Two weeks ago, we removed the television in the house. The television, one of the staple appliance in every family where planners assumed that it was present in every house. It was the center of the living room. My children was spending too much time on the television for their parent’s liking. It has been 2 weeks. In the past during meal times, I see two zombies with eyes transfixed on the television; now they play with each other. Does having more things, means we lead a better quality of life?
My current employer is a bootstrapped company. It has never seen copious amounts of money. Therefore every decision was made with sustainability in mind. Rule number 1: Don’t lose money. Without money, the company was forced to do things differently.
To give the reader some context, one of the things we do is last mile delivery. We used to own a fleet of vehicles and hired full time drivers. Surely that must work because that was what everyone did - We thought. It didn’t. Owning a vehicle and having full time drivers on payroll was expensive. We didn’t have the money. We never had enough capacity to cater for the high season, and had vehicles idling during low season. We were forced to switch to the crowd sourced model. If we had the money, we would have bought more vehicles. We often wonder, was having no money the thing that saved us?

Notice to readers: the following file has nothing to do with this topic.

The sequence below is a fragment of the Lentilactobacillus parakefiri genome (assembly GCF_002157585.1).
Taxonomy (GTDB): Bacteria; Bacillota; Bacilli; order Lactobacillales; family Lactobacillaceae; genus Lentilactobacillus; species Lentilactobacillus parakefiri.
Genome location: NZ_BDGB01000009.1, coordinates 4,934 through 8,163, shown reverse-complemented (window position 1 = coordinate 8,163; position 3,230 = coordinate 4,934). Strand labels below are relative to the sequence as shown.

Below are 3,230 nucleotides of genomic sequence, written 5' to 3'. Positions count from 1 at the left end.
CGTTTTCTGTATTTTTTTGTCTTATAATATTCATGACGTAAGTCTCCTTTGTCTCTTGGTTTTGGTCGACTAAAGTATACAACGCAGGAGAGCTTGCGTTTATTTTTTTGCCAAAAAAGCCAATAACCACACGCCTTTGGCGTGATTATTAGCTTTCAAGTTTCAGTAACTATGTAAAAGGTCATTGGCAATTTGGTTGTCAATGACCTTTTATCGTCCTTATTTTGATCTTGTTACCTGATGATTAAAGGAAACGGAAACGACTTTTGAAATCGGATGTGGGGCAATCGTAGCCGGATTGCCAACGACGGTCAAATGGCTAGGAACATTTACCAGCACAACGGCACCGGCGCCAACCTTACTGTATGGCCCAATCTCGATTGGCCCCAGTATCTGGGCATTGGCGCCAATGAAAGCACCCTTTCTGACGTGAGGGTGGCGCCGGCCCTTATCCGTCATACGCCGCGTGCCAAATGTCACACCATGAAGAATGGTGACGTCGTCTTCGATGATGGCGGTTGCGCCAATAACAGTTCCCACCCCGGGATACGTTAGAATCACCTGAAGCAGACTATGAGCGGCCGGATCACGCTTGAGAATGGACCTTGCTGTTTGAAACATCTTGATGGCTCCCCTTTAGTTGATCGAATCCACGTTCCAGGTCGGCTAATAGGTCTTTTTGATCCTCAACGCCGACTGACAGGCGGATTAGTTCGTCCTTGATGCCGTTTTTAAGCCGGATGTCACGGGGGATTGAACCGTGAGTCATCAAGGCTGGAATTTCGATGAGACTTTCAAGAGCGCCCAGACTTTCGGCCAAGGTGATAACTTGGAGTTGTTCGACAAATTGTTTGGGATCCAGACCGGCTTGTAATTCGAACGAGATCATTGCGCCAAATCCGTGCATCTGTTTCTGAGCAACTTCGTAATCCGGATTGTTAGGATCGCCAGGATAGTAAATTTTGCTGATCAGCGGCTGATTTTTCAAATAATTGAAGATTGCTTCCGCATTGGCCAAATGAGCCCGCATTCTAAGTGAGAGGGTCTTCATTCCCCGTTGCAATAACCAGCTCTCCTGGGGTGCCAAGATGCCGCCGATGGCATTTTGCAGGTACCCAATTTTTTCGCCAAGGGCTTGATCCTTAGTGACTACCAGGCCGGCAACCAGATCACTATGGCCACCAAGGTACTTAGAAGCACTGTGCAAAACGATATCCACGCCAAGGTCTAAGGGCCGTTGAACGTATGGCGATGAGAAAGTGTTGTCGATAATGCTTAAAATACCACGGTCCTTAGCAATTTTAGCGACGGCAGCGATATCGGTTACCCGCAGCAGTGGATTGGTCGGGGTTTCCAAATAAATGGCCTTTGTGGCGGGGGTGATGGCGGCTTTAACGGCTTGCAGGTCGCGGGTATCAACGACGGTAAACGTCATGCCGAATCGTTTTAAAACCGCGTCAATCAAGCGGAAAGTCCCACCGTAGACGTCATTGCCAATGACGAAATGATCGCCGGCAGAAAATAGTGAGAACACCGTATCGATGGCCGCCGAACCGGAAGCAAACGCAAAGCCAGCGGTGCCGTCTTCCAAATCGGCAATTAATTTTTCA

Brunei, a small country, but blessed with plentiful oil resources. There is no income tax, free education and cushy jobs awaiting in the government. Hard work is optional. When oil prices began to tumble, Brunei’s GDP contracted. Her oil resources are estimated to last for another 24 years. More than half of her economy is linked to oil. When the oil tap dries, I wonder what would happen. Not far away from Brunei, lies another small country, cursed with no natural resources. When they went independent, even they themselves thought they couldn’t make it. Having no resources made them do things differently. I’m sure Brunei must have thought: was the oil a blessing or a curse?